Tuesday, April 28, 2020

Shibaprasad Deb writes


What shall I call him
Boris? Johnson?
Mr Prime Minister?
Reasoned nurse Luis Pitarma
assigned to her PM.
Honorifics Honourable, Respected PM
Never crossed her mind.
Nor did she have to.
"Boris", he said 
to her "What shall I call you?"

Viewing the daily pressers 
Trump, Merkel, Trudeau and more
On screens tiny, medium and large
Mr President, Chancellor, 
Are as far as they go
staffers or the press
Responses given,
Terse, dramatic or sober
to questions on failures,
delving, probing, no matter.

All territories nearer home
The crown long shaken off 
Equality, liberty proclaimed
Yet honorifics still reign
Respected, Honourable somebodies
preside unquestioned, at all gatherings
squatting on higher backed seats
Even references to the new lords
Unfailingly prefixed by titles
Enlightened feudal we remain

1 comment:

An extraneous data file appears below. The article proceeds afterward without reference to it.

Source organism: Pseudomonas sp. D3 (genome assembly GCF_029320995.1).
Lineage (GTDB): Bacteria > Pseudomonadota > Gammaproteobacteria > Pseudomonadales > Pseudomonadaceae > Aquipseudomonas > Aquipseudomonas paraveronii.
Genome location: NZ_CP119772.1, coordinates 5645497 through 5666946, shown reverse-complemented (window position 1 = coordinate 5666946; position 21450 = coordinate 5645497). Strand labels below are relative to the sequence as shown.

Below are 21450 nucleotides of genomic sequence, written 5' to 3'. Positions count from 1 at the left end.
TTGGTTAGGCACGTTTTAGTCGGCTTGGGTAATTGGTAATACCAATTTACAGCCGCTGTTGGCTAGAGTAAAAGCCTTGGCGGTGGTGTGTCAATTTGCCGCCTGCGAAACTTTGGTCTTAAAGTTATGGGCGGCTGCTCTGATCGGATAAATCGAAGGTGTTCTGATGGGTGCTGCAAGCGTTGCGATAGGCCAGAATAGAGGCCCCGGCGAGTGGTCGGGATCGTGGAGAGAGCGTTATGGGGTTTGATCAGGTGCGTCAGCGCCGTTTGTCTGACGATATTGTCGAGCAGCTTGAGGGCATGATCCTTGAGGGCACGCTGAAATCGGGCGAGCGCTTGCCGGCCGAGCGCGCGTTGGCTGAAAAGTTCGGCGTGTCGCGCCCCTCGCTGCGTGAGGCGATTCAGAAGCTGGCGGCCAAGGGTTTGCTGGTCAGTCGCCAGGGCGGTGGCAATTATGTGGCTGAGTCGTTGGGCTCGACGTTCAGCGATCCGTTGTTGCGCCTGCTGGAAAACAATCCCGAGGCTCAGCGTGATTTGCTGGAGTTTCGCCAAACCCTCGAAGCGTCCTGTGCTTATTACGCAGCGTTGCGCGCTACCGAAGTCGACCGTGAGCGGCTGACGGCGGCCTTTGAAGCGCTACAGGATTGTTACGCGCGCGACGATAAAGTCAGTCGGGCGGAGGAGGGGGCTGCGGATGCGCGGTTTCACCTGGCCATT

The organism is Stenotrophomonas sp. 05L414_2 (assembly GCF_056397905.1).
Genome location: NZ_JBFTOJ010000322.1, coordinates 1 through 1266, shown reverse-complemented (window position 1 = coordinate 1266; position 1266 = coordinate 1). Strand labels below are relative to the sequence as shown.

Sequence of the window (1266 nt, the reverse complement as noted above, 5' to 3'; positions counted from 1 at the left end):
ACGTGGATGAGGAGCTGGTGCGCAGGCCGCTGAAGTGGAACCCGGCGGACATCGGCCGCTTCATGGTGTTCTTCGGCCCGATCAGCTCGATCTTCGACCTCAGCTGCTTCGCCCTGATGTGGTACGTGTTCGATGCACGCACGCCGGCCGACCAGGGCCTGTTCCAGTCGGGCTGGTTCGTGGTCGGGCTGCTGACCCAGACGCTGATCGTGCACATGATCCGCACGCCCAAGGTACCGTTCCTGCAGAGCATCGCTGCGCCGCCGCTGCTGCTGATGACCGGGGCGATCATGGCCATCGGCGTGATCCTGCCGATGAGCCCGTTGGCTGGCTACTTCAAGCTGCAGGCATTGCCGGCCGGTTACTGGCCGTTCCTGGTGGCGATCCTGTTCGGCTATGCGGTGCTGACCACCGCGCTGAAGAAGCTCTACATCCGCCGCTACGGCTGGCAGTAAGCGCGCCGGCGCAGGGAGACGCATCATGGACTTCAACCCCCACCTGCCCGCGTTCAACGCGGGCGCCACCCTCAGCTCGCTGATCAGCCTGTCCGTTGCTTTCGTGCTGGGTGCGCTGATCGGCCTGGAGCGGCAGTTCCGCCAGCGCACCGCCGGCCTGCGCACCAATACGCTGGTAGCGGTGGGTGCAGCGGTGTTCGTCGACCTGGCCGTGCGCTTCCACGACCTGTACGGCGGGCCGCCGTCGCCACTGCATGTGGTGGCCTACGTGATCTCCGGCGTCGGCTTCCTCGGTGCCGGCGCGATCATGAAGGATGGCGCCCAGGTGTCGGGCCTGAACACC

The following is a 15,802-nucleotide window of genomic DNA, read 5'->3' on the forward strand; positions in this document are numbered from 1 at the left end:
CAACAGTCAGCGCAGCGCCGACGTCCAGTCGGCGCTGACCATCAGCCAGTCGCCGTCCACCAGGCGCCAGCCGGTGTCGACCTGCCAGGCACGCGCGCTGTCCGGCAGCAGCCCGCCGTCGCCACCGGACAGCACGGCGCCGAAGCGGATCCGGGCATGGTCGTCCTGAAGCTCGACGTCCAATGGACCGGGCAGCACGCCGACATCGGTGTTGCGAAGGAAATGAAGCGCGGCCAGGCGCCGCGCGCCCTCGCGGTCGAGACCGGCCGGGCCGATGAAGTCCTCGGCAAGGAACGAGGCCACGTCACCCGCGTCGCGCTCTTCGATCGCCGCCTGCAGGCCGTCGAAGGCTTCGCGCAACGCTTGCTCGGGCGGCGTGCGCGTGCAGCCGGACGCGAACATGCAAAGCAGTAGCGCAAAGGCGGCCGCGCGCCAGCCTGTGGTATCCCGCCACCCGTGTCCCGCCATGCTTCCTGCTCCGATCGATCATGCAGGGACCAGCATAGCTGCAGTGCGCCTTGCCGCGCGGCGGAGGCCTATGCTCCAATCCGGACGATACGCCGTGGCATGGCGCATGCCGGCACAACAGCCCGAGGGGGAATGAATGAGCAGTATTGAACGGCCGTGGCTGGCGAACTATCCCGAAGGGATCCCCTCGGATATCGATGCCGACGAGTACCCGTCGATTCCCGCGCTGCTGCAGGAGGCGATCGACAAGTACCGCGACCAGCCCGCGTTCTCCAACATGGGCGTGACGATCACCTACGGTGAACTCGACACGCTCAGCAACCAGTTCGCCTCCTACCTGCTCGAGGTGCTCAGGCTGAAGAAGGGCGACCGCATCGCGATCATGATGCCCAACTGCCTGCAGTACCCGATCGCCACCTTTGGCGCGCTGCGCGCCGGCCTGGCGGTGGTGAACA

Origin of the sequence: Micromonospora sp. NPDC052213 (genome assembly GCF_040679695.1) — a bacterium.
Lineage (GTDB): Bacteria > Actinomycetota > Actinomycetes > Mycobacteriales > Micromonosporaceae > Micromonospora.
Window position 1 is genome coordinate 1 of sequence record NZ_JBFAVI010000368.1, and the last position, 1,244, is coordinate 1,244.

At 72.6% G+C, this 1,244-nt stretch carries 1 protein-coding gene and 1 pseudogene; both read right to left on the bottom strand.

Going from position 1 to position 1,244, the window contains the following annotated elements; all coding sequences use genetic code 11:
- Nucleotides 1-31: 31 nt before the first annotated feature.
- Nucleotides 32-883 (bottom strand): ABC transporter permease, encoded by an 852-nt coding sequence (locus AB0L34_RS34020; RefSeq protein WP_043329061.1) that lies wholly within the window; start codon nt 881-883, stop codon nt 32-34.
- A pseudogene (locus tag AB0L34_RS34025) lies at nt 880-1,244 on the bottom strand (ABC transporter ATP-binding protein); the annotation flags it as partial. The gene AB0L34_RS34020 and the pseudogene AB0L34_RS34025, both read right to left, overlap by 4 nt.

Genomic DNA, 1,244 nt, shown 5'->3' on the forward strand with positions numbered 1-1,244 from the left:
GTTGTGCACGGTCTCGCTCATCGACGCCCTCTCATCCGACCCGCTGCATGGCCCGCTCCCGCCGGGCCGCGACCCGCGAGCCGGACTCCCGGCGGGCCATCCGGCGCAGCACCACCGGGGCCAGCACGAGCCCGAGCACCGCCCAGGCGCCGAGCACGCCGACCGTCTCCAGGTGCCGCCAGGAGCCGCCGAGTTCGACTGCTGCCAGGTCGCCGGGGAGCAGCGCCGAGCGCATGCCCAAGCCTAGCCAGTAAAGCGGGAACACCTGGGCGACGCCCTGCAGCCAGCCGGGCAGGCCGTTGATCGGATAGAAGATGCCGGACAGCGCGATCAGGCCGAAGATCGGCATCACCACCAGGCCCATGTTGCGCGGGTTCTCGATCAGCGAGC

1. After he left critical care as he recovered from COVID-19, British prime minister Boris Johnson praised the care he was given. "I owe them my life. I can't thank them enough. I hope they won't mind if I mention in particular 2 nurses who stood by my bedside for 48 hours when things could have gone either way." He named Jenny McGee from New Zealand and Luis Pitarma, from Aveiro on the west coast of Portugal. "The reason in the end my body did start to get enough oxygen was because for every second of the night they were watching and they were thinking and they were caring and making the interventions I needed," he said. Pitarma said he was "nervous" upon learning the PM would be his patient. "The responsibility I was going to hold in my hands was quite overwhelming. "I didn't really know how to address him - should I call him Boris, Mr Johnson or Prime Minister? My matron reassured me and said to be myself like I am with any other patient." He said that upon meeting Mr Johnson moments later, the PM told him to call him Boris. "That made me feel less nervous because he took away any formality," he said. "I was by his side for the three nights he was in ICU. We had some conversations, including about where I was from. I told him how I'd dreamed about working at St Thomas' since my first day of training in Portugal in 2009, when I learned about Florence Nightingale and her connection to the hospital. He said it was amazing that I wanted to work here for so long and was glad I was there when he needed our care. It was a pleasure to look after him."


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